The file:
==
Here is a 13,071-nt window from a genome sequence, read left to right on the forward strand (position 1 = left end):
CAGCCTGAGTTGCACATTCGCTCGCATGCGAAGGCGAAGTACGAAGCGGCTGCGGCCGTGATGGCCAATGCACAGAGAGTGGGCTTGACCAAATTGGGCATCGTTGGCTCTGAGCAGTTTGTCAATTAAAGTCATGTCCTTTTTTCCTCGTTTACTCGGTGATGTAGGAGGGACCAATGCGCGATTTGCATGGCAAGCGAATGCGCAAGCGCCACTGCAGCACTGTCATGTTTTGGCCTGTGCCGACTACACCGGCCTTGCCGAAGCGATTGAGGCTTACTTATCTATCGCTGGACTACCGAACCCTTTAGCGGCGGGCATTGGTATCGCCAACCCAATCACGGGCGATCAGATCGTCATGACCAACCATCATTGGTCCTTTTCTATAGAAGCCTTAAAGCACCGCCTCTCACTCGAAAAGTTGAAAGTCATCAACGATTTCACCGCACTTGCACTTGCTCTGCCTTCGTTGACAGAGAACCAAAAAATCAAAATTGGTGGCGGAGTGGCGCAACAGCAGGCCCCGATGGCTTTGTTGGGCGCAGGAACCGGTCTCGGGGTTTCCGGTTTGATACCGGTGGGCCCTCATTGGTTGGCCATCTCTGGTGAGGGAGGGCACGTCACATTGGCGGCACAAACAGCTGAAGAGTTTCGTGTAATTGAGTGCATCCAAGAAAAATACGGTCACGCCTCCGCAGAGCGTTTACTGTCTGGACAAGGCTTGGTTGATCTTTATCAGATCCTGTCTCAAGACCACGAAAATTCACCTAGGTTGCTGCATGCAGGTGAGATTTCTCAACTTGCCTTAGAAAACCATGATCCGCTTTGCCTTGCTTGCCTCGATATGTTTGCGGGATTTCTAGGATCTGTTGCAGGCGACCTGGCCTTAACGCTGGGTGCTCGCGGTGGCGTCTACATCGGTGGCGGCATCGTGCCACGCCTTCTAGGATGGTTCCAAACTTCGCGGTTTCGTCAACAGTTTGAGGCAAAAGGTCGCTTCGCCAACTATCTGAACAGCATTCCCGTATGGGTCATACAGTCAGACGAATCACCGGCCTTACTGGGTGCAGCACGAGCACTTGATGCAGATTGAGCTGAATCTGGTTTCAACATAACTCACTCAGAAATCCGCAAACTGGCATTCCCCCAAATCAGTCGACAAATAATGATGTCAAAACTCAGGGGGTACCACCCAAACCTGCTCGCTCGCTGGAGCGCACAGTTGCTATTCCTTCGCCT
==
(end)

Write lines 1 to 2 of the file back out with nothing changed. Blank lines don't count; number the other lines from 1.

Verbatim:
Here is a 13,071-nt window from a genome sequence, read left to right on the forward strand (position 1 = left end):
CAGCCTGAGTTGCACATTCGCTCGCATGCGAAGGCGAAGTACGAAGCGGCTGCGGCCGTGATGGCCAATGCACAGAGAGTGGGCTTGACCAAATTGGGCATCGTTGGCTCTGAGCAGTTTGTCAATTAAAGTCATGTCCTTTTTTCCTCGTTTACTCGGTGATGTAGGAGGGACCAATGCGCGATTTGCATGGCAAGCGAATGCGCAAGCGCCACTGCAGCACTGTCATGTTTTGGCCTGTGCCGACTACACCGGCCTTGCCGAAGCGATTGAGGCTTACTTATCTATCGCTGGACTACCGAACCCTTTAGCGGCGGGCATTGGTATCGCCAACCCAATCACGGGCGATCAGATCGTCATGACCAACCATCATTGGTCCTTTTCTATAGAAGCCTTAAAGCACCGCCTCTCACTCGAAAAGTTGAAAGTCATCAACGATTTCACCGCACTTGCACTTGCTCTGCCTTCGTTGACAGAGAACCAAAAAATCAAAATTGGTGGCGGAGTGGCGCAACAGCAGGCCCCGATGGCTTTGTTGGGCGCAGGAACCGGTCTCGGGGTTTCCGGTTTGATACCGGTGGGCCCTCATTGGTTGGCCATCTCTGGTGAGGGAGGGCACGTCACATTGGCGGCACAAACAGCTGAAGAGTTTCGTGTAATTGAGTGCATCCAAGAAAAATACGGTCACGCCTCCGCAGAGCGTTTACTGTCTGGACAAGGCTTGGTTGATCTTTATCAGATCCTGTCTCAAGACCACGAAAATTCACCTAGGTTGCTGCATGCAGGTGAGATTTCTCAACTTGCCTTAGAAAACCATGATCCGCTTTGCCTTGCTTGCCTCGATATGTTTGCGGGATTTCTAGGATCTGTTGCAGGCGACCTGGCCTTAACGCTGGGTGCTCGCGGTGGCGTCTACATCGGTGGCGGCATCGTGCCACGCCTTCTAGGATGGTTCCAAACTTCGCGGTTTCGTCAACAGTTTGAGGCAAAAGGTCGCTTCGCCAACTATCTGAACAGCATTCCCGTATGGGTCATACAGTCAGACGAATCACCGGCCTTACTGGGTGCAGCACGAGCACTTGATGCAGATTGAGCTGAATCTGGTTTCAACATAACTCACTCAGAAATCCGCAAACTGGCATTCCCCCAAATCAGTCGACAAATAATGATGTCAAAACTCAGGGGGTACCACCCAAACCTGCTCGCTCGCTGGAGCGCACAGTTGCTATTCCTTCGCCT